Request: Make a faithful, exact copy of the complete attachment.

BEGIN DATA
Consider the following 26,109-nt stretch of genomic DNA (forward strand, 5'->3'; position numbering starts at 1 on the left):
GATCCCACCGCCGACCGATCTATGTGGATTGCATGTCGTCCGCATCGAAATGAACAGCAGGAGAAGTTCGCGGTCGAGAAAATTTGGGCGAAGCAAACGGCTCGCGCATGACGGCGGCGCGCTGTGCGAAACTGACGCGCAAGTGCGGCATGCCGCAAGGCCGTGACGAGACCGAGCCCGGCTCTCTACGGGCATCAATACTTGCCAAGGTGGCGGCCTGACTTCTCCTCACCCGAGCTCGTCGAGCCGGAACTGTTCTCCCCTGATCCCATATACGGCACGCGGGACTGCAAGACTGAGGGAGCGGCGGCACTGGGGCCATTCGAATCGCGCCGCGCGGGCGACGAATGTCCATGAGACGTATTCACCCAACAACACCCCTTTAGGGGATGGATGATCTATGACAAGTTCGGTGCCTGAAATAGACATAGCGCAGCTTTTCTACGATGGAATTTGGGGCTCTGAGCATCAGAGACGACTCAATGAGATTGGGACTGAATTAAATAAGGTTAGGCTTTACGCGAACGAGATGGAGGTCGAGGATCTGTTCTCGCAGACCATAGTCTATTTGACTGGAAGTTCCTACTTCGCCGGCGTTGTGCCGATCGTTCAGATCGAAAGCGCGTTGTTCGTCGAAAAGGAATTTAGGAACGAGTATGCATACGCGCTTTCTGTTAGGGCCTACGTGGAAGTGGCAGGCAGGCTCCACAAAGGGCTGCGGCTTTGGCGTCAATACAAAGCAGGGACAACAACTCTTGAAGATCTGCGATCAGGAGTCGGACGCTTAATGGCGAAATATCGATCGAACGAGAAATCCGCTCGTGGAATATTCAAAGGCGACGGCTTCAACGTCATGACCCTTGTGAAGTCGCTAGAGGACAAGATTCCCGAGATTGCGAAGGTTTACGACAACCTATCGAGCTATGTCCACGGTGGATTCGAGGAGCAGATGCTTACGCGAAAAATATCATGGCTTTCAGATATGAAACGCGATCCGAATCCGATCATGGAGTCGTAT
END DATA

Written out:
Consider the following 26,109-nt stretch of genomic DNA (forward strand, 5'->3'; position numbering starts at 1 on the left):
GATCCCACCGCCGACCGATCTATGTGGATTGCATGTCGTCCGCATCGAAATGAACAGCAGGAGAAGTTCGCGGTCGAGAAAATTTGGGCGAAGCAAACGGCTCGCGCATGACGGCGGCGCGCTGTGCGAAACTGACGCGCAAGTGCGGCATGCCGCAAGGCCGTGACGAGACCGAGCCCGGCTCTCTACGGGCATCAATACTTGCCAAGGTGGCGGCCTGACTTCTCCTCACCCGAGCTCGTCGAGCCGGAACTGTTCTCCCCTGATCCCATATACGGCACGCGGGACTGCAAGACTGAGGGAGCGGCGGCACTGGGGCCATTCGAATCGCGCCGCGCGGGCGACGAATGTCCATGAGACGTATTCACCCAACAACACCCCTTTAGGGGATGGATGATCTATGACAAGTTCGGTGCCTGAAATAGACATAGCGCAGCTTTTCTACGATGGAATTTGGGGCTCTGAGCATCAGAGACGACTCAATGAGATTGGGACTGAATTAAATAAGGTTAGGCTTTACGCGAACGAGATGGAGGTCGAGGATCTGTTCTCGCAGACCATAGTCTATTTGACTGGAAGTTCCTACTTCGCCGGCGTTGTGCCGATCGTTCAGATCGAAAGCGCGTTGTTCGTCGAAAAGGAATTTAGGAACGAGTATGCATACGCGCTTTCTGTTAGGGCCTACGTGGAAGTGGCAGGCAGGCTCCACAAAGGGCTGCGGCTTTGGCGTCAATACAAAGCAGGGACAACAACTCTTGAAGATCTGCGATCAGGAGTCGGACGCTTAATGGCGAAATATCGATCGAACGAGAAATCCGCTCGTGGAATATTCAAAGGCGACGGCTTCAACGTCATGACCCTTGTGAAGTCGCTAGAGGACAAGATTCCCGAGATTGCGAAGGTTTACGACAACCTATCGAGCTATGTCCACGGTGGATTCGAGGAGCAGATGCTTACGCGAAAAATATCATGGCTTTCAGATATGAAACGCGATCCGAATCCGATCATGGAGTCGTAT